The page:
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[Book Review] 'Look Who's Back' by Timur Vermes

look whos back timur vermes

Imagine Adolf Hitler waking up in Berlin in 2011.

He sees a different Germany and wonders what has become of his efforts back in the day. Later on, the fuhrer gets mistaken for a method actor and becomes a comedian known for his grumpy remarks about the country and the foreigners. People also think he is taking things too far by not taking a break from his character.

A brilliant premise, right? I think so, too. However, I am not completely sold to it because of its poor execution.

Hitler’s Character

I get it. He is confused and torn because of so many things. Perhaps it won’t be easy for anyone to just wake up one day with things not going according to your plans. So when Hitler becomes grumpy and rants a lot here, I kind of understand where he is coming from. But what I don’t get is his sudden shifts to just being understanding and actually accepting things as they are. Come on. While I sense that this is the writer’s way of fleshing out the character and showing his other side, I think it could have still be improved.

Slow Narrative

In fiction classes, I learned that a writer should avoid dropping too many details, especially if they don’t help the story move forward. Otherwise, the narrative gets really slow, some of its parts becoming boring. Unfortunately, that happens a lot here. In fact, I sometimes feel as if I were reading a mere history book or some other informative material and then, all of a sudden, ask myself, “Wait, so what’s the story?” Sure, give a backgrounder. Provide a historical context. Yet, make sure the story still moves forward.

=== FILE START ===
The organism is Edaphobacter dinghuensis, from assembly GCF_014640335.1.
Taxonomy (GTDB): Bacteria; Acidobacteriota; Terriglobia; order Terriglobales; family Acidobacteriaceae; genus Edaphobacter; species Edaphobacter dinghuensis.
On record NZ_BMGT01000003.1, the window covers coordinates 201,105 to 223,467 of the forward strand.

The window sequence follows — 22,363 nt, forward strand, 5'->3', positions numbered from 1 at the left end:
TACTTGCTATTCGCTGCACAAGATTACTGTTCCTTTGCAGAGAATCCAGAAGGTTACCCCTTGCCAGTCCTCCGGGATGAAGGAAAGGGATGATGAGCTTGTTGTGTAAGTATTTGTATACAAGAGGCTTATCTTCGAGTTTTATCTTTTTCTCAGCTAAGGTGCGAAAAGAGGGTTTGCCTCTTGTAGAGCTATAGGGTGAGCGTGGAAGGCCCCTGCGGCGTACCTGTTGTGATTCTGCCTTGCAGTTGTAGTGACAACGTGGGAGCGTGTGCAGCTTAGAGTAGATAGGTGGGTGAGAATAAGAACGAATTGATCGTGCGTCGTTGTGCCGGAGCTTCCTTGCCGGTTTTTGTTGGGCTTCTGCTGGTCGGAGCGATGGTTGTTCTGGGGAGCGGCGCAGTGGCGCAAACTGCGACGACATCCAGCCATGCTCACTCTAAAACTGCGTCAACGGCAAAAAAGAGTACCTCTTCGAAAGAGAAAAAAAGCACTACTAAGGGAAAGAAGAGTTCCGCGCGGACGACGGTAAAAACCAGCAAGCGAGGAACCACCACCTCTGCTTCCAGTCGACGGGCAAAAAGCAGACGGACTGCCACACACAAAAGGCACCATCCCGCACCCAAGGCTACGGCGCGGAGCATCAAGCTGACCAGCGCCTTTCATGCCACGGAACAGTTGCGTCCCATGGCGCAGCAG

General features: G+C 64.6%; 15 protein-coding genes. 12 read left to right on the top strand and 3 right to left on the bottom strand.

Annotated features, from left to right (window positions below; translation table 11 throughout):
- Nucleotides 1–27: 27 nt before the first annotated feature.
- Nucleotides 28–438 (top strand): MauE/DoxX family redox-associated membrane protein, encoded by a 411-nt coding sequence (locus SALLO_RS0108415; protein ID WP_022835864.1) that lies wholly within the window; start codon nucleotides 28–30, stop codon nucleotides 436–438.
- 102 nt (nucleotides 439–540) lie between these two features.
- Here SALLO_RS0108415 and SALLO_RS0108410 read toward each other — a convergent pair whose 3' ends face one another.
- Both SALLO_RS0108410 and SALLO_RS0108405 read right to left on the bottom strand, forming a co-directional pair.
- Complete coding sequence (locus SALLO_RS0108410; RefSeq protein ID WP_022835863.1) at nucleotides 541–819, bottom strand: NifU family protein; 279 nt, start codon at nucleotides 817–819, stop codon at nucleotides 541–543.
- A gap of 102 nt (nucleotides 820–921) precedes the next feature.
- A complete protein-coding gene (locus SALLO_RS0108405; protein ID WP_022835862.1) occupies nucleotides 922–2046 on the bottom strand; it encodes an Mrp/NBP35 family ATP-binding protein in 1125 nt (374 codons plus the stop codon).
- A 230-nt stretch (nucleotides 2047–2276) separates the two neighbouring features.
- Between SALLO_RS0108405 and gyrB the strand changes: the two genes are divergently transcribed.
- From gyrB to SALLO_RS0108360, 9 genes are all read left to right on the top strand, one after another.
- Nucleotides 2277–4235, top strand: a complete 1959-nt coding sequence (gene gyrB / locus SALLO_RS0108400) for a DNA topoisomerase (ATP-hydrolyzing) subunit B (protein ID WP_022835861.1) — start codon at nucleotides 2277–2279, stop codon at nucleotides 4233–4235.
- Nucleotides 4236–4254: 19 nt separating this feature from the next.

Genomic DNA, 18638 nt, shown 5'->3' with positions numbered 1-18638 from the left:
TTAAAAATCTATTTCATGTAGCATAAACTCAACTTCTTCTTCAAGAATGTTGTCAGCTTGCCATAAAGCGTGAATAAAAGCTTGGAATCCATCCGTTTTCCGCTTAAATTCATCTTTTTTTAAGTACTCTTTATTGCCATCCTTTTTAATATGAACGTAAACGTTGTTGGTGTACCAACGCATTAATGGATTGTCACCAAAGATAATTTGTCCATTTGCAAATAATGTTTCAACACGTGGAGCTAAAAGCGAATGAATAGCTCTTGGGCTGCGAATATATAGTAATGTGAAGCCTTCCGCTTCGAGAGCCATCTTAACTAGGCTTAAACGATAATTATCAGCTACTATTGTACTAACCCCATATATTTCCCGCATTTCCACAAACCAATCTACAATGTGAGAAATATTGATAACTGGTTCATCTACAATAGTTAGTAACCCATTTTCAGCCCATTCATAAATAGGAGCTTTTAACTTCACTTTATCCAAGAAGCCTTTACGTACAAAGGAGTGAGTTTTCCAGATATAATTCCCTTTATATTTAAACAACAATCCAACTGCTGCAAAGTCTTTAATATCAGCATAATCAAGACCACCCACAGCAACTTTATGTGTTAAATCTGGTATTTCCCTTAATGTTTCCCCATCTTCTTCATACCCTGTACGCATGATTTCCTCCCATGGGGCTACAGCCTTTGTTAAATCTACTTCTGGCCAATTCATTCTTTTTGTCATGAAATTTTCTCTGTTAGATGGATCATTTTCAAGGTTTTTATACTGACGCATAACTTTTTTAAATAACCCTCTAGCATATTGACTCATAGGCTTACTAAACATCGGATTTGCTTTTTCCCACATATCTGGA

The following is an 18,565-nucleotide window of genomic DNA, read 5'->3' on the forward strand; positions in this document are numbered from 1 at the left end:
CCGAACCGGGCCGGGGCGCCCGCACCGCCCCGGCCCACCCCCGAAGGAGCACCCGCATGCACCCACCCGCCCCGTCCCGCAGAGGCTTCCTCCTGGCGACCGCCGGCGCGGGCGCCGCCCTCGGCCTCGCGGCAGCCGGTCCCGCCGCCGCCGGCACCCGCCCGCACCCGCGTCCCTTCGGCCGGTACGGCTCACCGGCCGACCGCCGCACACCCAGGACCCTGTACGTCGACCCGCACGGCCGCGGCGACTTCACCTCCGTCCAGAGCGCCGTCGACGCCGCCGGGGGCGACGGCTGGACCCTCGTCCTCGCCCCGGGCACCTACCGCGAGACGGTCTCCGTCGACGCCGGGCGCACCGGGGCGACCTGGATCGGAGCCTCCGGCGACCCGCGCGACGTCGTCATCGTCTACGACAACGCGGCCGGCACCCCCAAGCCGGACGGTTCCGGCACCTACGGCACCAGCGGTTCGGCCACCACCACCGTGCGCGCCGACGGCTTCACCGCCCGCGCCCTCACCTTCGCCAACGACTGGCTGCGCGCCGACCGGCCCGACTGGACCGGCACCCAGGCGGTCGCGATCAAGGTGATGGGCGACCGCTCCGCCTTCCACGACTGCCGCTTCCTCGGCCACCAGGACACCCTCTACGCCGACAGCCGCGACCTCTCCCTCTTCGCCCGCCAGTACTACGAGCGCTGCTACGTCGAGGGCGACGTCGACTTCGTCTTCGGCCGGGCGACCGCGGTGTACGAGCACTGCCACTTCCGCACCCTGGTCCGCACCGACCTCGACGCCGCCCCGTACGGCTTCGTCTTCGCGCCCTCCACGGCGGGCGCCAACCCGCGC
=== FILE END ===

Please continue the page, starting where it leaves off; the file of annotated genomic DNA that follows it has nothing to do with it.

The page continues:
In all fairness to this novel, it’s made me laugh. Therefore, it lives up to the expectation when it comes to the level of humor. The descriptions and dialogues are also good. In my head, I can clearly picture Adolf Hitler as he rants in front of the camera.

The project is so ambitious and while I have issues with it, I still would like to commend Timus Vermes for having written material.

Perhaps, I could have enjoyed reading this more if I weren’t a creative writing graduate. Because yes, I might have just been over-analyzing.

(Image from Hachette UK)
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